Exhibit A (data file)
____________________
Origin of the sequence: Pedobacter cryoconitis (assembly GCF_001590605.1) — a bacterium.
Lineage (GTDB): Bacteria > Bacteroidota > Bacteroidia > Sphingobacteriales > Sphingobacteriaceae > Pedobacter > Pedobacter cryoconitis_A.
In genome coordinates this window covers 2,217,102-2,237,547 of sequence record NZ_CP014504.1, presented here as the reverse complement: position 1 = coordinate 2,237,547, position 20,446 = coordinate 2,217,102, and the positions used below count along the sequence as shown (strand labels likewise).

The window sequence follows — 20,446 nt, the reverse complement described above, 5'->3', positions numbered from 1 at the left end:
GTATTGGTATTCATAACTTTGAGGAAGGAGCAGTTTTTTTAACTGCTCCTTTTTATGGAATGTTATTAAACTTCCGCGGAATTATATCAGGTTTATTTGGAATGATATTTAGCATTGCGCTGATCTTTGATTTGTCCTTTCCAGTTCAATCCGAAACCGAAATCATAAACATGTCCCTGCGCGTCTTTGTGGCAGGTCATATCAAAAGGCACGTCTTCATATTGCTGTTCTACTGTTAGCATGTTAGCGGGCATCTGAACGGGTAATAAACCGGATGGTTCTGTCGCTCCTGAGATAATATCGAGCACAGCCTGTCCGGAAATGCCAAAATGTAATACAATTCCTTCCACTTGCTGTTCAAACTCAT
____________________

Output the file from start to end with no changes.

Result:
Origin of the sequence: Pedobacter cryoconitis (assembly GCF_001590605.1) — a bacterium.
Lineage (GTDB): Bacteria > Bacteroidota > Bacteroidia > Sphingobacteriales > Sphingobacteriaceae > Pedobacter > Pedobacter cryoconitis_A.
In genome coordinates this window covers 2,217,102-2,237,547 of sequence record NZ_CP014504.1, presented here as the reverse complement: position 1 = coordinate 2,237,547, position 20,446 = coordinate 2,217,102, and the positions used below count along the sequence as shown (strand labels likewise).

The window sequence follows — 20,446 nt, the reverse complement described above, 5'->3', positions numbered from 1 at the left end:
GTATTGGTATTCATAACTTTGAGGAAGGAGCAGTTTTTTTAACTGCTCCTTTTTATGGAATGTTATTAAACTTCCGCGGAATTATATCAGGTTTATTTGGAATGATATTTAGCATTGCGCTGATCTTTGATTTGTCCTTTCCAGTTCAATCCGAAACCGAAATCATAAACATGTCCCTGCGCGTCTTTGTGGCAGGTCATATCAAAAGGCACGTCTTCATATTGCTGTTCTACTGTTAGCATGTTAGCGGGCATCTGAACGGGTAATAAACCGGATGGTTCTGTCGCTCCTGAGATAATATCGAGCACAGCCTGTCCGGAAATGCCAAAATGTAATACAATTCCTTCCACTTGCTGTTCAAACTCAT